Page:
Friday, November 5, 2010

Review: Winter's Bone

Winter's Bone
Dir. Debra Granik
Year: 2010
Aus Rating: MA15+
Running Time: 100mins

Indifference to a certain movie is a feeling that can be the most disappointing of all. It can be as well made, wonderfully performed and nicely shot as anything, but if it fails to make even the slightest dent in the grooves of my brain or the pumping veins of my heart then it's all for nothing. Debra Granik's Winter's Bone is one of those movies for me. It's not even that I look upon it with distaste or negativity of any tangible kind, it just did nothing for me on a gut level. It exists and that's about the extent of my feeling towards it. I guess that's negative all on its own, but I wouldn't call it a "bad movie" so much as just one that failed to enliven in the faintest of fires within, which is something that even the worst of film's can do by pure virtue of its failure.

Jennifer Lawrence plays "Ree Dolly", a 17-year-old whose meth-cooking father has disappeared, leaving her to care for a near-catatonic mother and two younger siblings. She chops wood, scrounges food for the family horse, teaches her brother and sister how to shoot for squirrel and how to cook moose soup while trying to locate the father who placed their lowly Missouri home as a part of his Bond to be released from prison. Without him they will lose the house and they're out on the street (or, more likely, the dusty dirty road since this town doesn't appear to have too many paved streets).

The sub-sub-genre of movies about hard done by women doing what they have to do to get by has had some true, honest to God astonishing movies in the last ten years. Primarily Kimberley Peirce's Boys Don't Cry, Patty Jenkins' Monster and Courtney Hunt's Frozen River, all of which Winter's Bone probably owes some sort of debt. Where Granik's film differs is in its protagonist. Ree Dolly is such a blank slate of a character that it’s hard to register anything about her. It was like there was a disconnect between her and world and while Lawrence portrays that quite nicely, the character is just a bore. It takes somebody roughing her up to get so much as an inflection in her voice.

Perhaps it's because I hail from a place of thought that doesn't place realism at the top of the cinematic food chain. To tell you the truth, I wasn't all that impressed that Granik was able to portray the world of the Ozarks so truthfully - in fact, since she filmed in the region and even used some non actors I would expect nothing less - because the story failed to grab me. I felt no immediacy of narrative thrust, which is disconcerting since the film is about a missing family member who may or may not have been killed by local drug cookers. Winter's Bone could be the most honest to god representation of the state of Missouri ever seen on the cinema screen, but when the filmmaker is so passive elsewhere it was hardly relevant.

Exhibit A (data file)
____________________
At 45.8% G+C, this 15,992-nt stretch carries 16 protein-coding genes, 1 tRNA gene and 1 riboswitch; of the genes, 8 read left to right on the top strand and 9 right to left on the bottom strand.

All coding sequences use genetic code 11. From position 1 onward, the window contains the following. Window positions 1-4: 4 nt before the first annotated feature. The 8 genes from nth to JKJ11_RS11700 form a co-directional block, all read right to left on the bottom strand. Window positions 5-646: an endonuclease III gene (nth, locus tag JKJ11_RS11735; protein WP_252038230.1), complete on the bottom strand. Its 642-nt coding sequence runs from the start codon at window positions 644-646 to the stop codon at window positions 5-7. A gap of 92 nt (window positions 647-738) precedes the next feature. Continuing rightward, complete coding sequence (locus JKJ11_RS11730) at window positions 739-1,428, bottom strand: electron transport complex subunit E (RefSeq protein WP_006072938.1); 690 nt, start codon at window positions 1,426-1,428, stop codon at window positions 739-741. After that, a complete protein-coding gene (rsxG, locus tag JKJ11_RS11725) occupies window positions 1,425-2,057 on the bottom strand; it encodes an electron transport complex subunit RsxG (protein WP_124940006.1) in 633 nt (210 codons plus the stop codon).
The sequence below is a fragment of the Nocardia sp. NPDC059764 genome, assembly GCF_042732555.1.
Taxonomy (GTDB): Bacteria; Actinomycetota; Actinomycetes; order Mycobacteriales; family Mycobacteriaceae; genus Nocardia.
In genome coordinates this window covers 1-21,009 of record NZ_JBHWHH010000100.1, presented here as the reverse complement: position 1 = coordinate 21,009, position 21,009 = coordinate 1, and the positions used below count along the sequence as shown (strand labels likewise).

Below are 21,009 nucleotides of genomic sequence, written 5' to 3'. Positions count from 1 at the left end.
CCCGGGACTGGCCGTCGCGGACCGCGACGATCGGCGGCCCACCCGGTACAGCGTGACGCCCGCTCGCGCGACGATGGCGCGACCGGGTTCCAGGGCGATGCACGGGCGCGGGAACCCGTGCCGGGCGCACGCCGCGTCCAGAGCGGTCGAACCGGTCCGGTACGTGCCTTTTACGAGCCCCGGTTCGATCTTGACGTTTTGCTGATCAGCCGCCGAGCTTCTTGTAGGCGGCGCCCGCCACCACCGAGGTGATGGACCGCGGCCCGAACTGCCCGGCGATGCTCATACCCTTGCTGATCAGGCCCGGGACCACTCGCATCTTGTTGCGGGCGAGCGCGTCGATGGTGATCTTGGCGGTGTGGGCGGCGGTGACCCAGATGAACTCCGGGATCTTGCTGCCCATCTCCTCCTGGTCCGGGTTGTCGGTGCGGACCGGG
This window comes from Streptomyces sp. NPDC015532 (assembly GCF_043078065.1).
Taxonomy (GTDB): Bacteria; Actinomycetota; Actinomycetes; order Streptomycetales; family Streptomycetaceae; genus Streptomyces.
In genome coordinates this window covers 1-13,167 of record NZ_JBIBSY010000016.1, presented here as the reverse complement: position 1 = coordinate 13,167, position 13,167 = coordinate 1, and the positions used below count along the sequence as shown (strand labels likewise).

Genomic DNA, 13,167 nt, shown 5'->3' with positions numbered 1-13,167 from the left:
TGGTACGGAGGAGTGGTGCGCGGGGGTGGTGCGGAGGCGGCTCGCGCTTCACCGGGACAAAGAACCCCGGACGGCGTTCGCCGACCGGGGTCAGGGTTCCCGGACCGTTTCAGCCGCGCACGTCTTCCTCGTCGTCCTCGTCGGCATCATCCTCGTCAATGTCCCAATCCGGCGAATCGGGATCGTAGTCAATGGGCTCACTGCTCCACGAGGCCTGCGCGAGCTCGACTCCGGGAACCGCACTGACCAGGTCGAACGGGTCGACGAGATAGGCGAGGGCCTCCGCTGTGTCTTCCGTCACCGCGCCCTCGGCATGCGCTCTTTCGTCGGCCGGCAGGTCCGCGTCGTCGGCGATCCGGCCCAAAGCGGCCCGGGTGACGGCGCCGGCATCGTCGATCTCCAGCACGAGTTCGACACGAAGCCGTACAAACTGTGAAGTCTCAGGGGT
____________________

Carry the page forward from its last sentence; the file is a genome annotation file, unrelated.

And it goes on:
Debra Granik, who co-wrote the screenplay with Anne Rosellini from the novel by Daniel Woodrell, doesn't do enough with this potentially juicy set up, a white-trash Twin Peaks, if you will, where secret organisations and double-crossings are the norm, that features a solid if unremarkable central mystery. There are some wonderful individual moments - several involving the potential for military enrollment and another quite grisly chainsaw sequence - that reinforce the idea of a young girl who has been forced to abandon her own life for the sake of her family, but so little dramatic heft is given to it that it just glides on by and then it ends with nobody having changed or learning a thing. A really fascinating film could be made from some of these strands, but I'm not in the desire to review films that don't exist.

Lawrence is quite good in the lead role, although her character's passivity does her no favours at times, but it's in the supporting roles where the film truly shines. John Hawkes as the uncle who knows more than he's letting on gives his best performance since Me & You & Everyone We Know. Dale Dickey, a woman whose face is so recognisable and distinct, manages Best in Show honours as a local who tries to warn Ree of the ring of trouble she's stepping into. Garret Dillahunt is a surprise addition to the cast as the local sheriff while newcomer Lauren Sweetser shows strong support. Granik's cinematographer Michael McDonough and production designer Mark White should also be congratulated for their accomplished work making this tiny town of farmers and gamblers look as authentic as it does.

If this review sounds a bit bipolar it's because it is. There is quite a bit to recommend about Winter's Bone and I am certainly in the minority with my opinion on the piece, but I just cannot ignore the simple fact that as the credits rolled I did not feel a single thing. I'm sure Ree Dolly would find that quite apt since by film's end her reaction is that of someone who just wandered around in circles for days on end rather than having just discovered the truth behind the disappearance of her father. C+

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